The key benefit of aquaponic systems, as contrasted to conventional agriculture, is reduced water usage. Water is only lost from absorption and transpiration by plants, evaporation from fish ponds, and biomass removal. Plant absorption and biomass removal are usually desired; evaporation and plant transpiration however, are water losses which are unproductive – and potentially avoidable. The capstone project for my internship with Nourish The Planet concerns the design of a greenhouse which captures the water lost from evaporation and plant transpiration, and reuses it in the system’s water cycle.

In 2003, the European Union commissioned a greenhouse design from Watergy that would do just that. Over the course of three years, two prototypes were tested; the system built in Spain consisted of an airtight greenhouse combined with a secondary solar collector and cooling tower (concept shown in figure below). It was able to recycle evaporation and plant transpiration, desalinate seawater, and passively cool the air during the day and heat the air at night – all by virtue of its design and water coolant circulation.

During the daytime, sunlight heats the greenhouse’s moist air, causing it to rise up the outside of the cooling tower. The tower is colored black to absorb as much heat as possible, thus encouraging warm, moist air to gather from the entire lower section of the greenhouse. Cool water is circulated from a reserve tank outside the greenhouse and into a water-to-air exchanger built into the inner tube of the tower. This encourages the moist air near the top of the tower to condense droplets onto the exchanger. These droplets stream down the inside of the tower to the bottom, where it is collected and reused. The dry air resulting from this process continues to the lower section of the tower and out into the greenhouse, thus cooling the plants.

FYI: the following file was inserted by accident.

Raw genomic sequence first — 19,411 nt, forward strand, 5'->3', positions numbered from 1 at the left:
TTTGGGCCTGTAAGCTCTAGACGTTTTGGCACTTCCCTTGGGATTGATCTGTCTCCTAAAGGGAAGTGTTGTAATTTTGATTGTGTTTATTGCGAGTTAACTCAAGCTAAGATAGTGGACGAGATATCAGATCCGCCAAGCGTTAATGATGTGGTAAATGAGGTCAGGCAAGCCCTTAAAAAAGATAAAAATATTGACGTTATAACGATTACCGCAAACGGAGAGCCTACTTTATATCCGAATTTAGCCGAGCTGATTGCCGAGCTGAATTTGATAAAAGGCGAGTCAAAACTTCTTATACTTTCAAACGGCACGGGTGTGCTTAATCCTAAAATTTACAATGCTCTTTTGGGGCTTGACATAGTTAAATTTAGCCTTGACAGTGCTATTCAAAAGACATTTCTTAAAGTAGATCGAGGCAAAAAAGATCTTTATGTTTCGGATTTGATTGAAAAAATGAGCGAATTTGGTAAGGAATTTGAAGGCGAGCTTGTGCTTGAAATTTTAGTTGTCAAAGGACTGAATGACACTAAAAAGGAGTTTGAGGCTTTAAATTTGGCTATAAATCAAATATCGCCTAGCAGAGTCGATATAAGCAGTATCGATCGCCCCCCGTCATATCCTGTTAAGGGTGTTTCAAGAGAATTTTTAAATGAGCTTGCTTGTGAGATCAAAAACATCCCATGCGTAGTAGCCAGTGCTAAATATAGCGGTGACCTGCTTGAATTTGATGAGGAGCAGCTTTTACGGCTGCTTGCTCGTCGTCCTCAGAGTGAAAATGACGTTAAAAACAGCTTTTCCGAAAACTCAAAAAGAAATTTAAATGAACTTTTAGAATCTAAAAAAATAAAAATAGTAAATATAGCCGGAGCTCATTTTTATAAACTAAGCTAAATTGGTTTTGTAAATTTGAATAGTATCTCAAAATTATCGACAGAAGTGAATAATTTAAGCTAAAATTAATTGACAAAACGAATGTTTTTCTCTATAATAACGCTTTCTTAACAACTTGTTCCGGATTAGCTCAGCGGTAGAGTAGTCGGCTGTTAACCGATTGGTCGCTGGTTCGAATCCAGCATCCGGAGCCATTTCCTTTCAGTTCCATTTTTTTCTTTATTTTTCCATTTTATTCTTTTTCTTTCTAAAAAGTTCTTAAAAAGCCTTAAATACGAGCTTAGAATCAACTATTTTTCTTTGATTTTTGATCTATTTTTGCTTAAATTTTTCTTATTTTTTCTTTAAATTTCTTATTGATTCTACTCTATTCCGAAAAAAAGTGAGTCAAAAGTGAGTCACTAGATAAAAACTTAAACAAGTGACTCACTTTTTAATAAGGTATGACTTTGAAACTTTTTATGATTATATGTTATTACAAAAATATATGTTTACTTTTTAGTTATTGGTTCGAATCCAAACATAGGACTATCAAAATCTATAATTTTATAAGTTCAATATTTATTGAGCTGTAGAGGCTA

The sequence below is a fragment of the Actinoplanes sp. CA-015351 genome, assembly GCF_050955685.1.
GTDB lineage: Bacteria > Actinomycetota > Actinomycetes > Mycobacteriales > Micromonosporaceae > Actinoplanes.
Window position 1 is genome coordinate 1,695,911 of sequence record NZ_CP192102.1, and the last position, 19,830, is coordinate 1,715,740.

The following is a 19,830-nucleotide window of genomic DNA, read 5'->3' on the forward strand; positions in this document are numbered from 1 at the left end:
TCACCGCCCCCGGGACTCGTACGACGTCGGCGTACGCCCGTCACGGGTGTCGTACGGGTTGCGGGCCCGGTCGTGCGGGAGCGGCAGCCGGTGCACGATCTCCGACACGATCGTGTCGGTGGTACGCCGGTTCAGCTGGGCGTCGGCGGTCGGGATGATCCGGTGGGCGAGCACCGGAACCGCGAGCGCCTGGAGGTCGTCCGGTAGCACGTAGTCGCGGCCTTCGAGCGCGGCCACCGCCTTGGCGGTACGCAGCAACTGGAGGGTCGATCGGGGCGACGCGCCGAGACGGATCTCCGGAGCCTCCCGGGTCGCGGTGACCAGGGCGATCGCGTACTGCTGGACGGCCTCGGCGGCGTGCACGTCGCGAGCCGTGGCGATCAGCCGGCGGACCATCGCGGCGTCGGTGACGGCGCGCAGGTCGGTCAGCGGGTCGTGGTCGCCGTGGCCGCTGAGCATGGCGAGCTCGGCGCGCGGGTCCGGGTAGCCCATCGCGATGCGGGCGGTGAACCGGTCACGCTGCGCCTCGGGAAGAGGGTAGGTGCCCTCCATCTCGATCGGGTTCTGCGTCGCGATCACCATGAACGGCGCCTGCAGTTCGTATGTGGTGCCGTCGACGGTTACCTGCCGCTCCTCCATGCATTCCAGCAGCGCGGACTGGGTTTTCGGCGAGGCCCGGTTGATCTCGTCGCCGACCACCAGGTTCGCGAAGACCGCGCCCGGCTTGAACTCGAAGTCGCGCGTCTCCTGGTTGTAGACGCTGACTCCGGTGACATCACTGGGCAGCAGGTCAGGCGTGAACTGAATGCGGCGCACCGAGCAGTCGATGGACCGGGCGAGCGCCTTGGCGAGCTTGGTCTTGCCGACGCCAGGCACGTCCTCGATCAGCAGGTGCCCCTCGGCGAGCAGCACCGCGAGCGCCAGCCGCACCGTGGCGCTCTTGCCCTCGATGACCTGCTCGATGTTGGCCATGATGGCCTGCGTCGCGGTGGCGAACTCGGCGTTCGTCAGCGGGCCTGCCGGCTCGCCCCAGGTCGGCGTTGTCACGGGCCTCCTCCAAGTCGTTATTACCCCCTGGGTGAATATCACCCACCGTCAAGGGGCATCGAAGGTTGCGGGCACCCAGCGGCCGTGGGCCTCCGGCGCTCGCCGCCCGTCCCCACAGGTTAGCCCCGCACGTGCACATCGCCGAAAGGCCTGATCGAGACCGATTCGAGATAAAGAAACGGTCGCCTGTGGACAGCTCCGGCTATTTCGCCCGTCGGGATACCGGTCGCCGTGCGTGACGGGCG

During the condensation process the heat from the air in the top of the tower is transferred into the circulating exchanger-water. This causes the water in the reserve tank to gradually heat up throughout the daytime. The water from this reserve tank continues circulating in the same direction all throughout the day and night. At night, this causes the air in the greenhouse to reverse direction, as the warm air-to-water exchanger encourages the air near the plants to rise up the inner tube of the tower. This air then falls down the outside of the inner tube, heating the greenhouse. By morning, the water in the reserve tank has returned to its originally-cool temperature, and is ready to begin the cycle anew.

I’ll be posting updates and results for the application of this concept to a small-scale aquaponics system in the next few weeks. Stay tuned!

Written by: Alex Gan, Water Quality Intern

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